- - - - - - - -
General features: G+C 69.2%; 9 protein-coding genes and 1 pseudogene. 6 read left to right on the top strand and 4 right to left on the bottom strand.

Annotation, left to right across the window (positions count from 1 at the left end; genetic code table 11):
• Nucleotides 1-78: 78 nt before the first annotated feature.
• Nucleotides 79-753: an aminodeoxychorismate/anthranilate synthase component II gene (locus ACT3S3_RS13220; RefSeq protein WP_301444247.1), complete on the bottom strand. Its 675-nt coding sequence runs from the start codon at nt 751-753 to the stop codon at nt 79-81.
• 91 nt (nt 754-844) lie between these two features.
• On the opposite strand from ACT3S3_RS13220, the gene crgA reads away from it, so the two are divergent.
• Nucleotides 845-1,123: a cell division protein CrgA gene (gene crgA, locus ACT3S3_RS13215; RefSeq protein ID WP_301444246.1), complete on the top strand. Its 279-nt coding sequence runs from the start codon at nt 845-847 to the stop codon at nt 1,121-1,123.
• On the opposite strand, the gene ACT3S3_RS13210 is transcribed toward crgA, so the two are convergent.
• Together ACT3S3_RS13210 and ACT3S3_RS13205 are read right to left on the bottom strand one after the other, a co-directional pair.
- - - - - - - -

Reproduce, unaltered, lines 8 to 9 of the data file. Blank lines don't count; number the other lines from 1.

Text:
• On the opposite strand, the gene ACT3S3_RS13210 is transcribed toward crgA, so the two are convergent.
• Together ACT3S3_RS13210 and ACT3S3_RS13205 are read right to left on the bottom strand one after the other, a co-directional pair.